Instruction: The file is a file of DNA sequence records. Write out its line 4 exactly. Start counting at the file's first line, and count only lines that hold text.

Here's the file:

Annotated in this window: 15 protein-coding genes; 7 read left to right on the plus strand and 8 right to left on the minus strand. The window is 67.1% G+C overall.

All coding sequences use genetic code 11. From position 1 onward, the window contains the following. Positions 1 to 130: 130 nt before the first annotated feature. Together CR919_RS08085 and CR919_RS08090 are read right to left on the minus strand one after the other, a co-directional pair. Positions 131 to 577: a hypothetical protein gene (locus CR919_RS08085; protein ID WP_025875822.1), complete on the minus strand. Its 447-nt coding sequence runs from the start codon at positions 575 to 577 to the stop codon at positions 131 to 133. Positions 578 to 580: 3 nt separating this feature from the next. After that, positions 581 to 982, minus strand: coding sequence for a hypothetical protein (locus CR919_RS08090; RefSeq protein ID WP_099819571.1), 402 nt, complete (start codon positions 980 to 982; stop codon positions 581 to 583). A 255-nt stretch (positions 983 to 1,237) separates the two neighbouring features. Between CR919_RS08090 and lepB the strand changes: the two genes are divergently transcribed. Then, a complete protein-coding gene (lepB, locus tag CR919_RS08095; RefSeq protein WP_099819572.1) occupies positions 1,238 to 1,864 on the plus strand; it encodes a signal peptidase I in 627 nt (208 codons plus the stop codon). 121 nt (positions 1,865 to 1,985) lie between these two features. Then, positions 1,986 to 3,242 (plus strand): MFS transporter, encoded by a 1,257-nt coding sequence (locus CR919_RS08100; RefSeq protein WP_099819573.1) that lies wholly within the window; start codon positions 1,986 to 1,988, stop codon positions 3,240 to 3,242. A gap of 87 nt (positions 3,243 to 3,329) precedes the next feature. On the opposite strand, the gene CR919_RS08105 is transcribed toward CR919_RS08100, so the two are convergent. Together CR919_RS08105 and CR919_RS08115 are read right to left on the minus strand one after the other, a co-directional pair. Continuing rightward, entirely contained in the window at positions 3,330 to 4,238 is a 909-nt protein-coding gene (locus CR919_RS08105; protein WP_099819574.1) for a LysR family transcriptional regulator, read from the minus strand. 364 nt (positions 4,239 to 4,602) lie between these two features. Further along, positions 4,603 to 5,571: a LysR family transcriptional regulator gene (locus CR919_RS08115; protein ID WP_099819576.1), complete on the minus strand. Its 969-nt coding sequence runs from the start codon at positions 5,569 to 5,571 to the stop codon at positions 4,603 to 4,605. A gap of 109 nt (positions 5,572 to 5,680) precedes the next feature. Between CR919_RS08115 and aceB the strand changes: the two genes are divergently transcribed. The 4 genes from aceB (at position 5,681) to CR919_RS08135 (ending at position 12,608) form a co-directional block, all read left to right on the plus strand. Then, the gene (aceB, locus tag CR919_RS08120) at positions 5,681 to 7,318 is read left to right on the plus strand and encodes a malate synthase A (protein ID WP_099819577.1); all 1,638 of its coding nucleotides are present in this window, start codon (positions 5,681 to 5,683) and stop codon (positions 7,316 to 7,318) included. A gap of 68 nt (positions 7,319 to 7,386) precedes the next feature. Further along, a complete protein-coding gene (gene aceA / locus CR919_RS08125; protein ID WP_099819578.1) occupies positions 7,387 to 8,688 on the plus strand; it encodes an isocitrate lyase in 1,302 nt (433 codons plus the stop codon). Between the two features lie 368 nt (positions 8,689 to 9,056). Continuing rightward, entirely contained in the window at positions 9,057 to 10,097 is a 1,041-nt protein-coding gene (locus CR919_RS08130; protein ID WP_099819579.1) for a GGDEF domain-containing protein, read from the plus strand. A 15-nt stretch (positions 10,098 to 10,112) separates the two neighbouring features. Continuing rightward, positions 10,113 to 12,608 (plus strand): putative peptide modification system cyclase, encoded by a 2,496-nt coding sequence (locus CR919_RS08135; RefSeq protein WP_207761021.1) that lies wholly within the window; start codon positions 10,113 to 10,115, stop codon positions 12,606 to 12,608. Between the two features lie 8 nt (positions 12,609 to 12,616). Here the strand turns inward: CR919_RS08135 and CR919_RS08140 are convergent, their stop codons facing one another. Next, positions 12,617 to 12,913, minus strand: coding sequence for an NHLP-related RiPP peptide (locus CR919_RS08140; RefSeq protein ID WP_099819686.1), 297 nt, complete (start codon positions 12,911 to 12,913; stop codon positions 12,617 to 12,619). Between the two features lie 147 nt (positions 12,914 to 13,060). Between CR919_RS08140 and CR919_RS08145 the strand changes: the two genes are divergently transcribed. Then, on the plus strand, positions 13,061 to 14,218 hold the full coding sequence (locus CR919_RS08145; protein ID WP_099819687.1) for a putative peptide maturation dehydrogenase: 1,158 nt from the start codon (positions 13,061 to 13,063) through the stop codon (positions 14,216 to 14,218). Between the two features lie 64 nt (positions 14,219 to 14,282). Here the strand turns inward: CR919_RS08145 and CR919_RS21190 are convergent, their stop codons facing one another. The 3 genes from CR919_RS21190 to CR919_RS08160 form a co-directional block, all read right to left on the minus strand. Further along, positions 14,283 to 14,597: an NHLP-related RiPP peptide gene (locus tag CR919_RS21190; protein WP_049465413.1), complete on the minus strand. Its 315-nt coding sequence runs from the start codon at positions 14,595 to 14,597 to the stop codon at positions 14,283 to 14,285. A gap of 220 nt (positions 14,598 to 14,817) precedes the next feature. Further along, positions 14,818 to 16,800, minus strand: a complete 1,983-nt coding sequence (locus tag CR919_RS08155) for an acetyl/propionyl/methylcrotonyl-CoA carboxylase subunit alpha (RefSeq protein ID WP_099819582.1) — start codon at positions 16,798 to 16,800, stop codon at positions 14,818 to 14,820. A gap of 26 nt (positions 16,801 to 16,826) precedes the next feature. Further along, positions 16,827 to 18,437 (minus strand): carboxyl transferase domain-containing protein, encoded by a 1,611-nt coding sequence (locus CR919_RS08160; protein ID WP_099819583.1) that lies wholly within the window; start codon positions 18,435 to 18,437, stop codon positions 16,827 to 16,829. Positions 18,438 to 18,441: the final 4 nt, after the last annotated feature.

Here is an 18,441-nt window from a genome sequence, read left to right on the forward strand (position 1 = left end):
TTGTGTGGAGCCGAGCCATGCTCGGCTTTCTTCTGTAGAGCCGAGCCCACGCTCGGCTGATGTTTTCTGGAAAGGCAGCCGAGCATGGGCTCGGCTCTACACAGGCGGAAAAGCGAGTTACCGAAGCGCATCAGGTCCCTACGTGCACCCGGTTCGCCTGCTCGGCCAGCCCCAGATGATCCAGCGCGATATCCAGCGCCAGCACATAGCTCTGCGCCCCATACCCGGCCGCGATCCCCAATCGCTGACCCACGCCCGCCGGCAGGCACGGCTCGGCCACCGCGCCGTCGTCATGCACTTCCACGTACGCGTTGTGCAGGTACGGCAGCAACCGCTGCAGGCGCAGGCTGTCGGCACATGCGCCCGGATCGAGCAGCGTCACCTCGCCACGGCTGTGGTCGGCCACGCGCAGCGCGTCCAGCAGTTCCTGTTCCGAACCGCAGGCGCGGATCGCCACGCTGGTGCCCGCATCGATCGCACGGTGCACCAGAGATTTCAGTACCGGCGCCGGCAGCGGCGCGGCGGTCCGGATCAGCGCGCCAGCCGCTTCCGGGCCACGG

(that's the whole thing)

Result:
TTGTGTGGAGCCGAGCCATGCTCGGCTTTCTTCTGTAGAGCCGAGCCCACGCTCGGCTGATGTTTTCTGGAAAGGCAGCCGAGCATGGGCTCGGCTCTACACAGGCGGAAAAGCGAGTTACCGAAGCGCATCAGGTCCCTACGTGCACCCGGTTCGCCTGCTCGGCCAGCCCCAGATGATCCAGCGCGATATCCAGCGCCAGCACATAGCTCTGCGCCCCATACCCGGCCGCGATCCCCAATCGCTGACCCACGCCCGCCGGCAGGCACGGCTCGGCCACCGCGCCGTCGTCATGCACTTCCACGTACGCGTTGTGCAGGTACGGCAGCAACCGCTGCAGGCGCAGGCTGTCGGCACATGCGCCCGGATCGAGCAGCGTCACCTCGCCACGGCTGTGGTCGGCCACGCGCAGCGCGTCCAGCAGTTCCTGTTCCGAACCGCAGGCGCGGATCGCCACGCTGGTGCCCGCATCGATCGCACGGTGCACCAGAGATTTCAGTACCGGCGCCGGCAGCGGCGCGGCGGTCCGGATCAGCGCGCCAGCCGCTTCCGGGCCACGG